The first stem-cell therapy has been recommended for approval by the Committee for Medicinal Products for Human Use, among seven new medicines to clear one of the last hurdles to market.
Chiesi Farmaceutici’s orphan drug Holoclar has been given the thumbs up - as the first advanced therapy medicinal product (ATMP) containing stem cells - for the treatment of moderate-to-severe limbal stem cell deficiency due to physical or chemical burns to the eyes in adults.
It is also the first medicine recommended for LSCD - a rare eye condition that can result in blindness - potentially offering an alternative to transplantation and increasing the chances of a successful corneal transplant where the injury has caused extensive eye damage, the CHMP said.
A positive opinion was also issued for Orexigen Therapeutic’s Mysimba (naltrexone/bupropion) for weight management in adults who are obese, or those overweight with one or more related complications, alongside a reduced-calorie diet and physical activity.
The endorsement comes on the back of clinical trials showing that more patients treated with Mysimba achieved clinically-relevant weight loss than patients treated with placebo.
On the safety side, the Committee noted that uncertainties remain over the drug’s long-term affect on the heart, but stressed that interim clinical data was “reassuring” and that a second study is planned in order to continue monitoring cardiovascular safety. Nevertheless, it has recommended that patients should be monitored after 16 weeks’ treatment and only allowed to continue treatment if they have achieved at least 5% weight loss.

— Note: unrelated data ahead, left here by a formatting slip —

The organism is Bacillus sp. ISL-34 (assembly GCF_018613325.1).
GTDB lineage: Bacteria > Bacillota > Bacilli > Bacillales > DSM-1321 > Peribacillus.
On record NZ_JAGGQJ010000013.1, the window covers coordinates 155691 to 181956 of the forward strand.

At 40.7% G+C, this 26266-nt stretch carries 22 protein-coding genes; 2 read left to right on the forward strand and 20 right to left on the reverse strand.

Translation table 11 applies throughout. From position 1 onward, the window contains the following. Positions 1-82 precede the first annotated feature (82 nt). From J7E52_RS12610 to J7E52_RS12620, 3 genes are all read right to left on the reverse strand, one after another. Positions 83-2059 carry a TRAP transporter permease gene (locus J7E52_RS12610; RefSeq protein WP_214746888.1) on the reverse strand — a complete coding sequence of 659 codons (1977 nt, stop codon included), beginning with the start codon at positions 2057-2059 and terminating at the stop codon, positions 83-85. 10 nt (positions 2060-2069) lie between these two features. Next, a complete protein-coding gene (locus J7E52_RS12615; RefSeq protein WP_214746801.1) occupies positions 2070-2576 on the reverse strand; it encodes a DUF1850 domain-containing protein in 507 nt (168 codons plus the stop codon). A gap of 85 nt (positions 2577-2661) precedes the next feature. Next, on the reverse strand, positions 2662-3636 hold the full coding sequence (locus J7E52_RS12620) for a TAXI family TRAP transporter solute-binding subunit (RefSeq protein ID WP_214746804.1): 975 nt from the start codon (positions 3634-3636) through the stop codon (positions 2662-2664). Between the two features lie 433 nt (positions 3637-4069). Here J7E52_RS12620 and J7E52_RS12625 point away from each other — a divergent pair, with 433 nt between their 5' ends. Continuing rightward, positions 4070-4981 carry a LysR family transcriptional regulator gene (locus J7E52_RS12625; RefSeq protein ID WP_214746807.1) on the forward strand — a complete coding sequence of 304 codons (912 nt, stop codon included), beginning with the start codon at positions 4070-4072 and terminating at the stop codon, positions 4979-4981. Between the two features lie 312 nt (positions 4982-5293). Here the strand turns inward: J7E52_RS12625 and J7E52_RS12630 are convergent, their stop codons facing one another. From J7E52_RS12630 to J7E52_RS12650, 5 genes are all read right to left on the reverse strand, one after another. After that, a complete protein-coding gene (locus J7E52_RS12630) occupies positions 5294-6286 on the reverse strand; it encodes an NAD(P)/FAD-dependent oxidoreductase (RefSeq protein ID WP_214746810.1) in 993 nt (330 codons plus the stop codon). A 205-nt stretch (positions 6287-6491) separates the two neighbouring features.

Elsewhere, recommendations were handed out for: Zambon’s Xadago (safinamide) for Parkinson’s disease; Durata Therapeutics’ Xydalba (dalbavancin) for the treatment of skin and skin structure infections; Aptalis Pharma’s orphan drug Quinsair (levofloxacin) for the treatment of chronic pulmonary infections due to Pseudomonas aeruginosa in adult patients with cystic fibrosis; and generic medicine Clopidogrel ratiopharm (clopidogrel) for prevention of myocardial infarction, ischaemic stroke, peripheral arterial disease and acute coronary syndrome, as well as atherothrombotic and thromboembolic events in atrial fibrillation.
Finally, a positive opinion was issued for Genzyme Europe’s informed consent application for Tasermity (sevelamer hydrochloride) for the control of hyperphosphataemia in adults receiving dialysis. In an informed consent application, reference is made to an authorised medicine and the marketing authorisation holder of the reference medicine has given consent to the use of their dossier in the application procedure.
The CHMP has now recommended 82 new medicines for approval in Europe this year.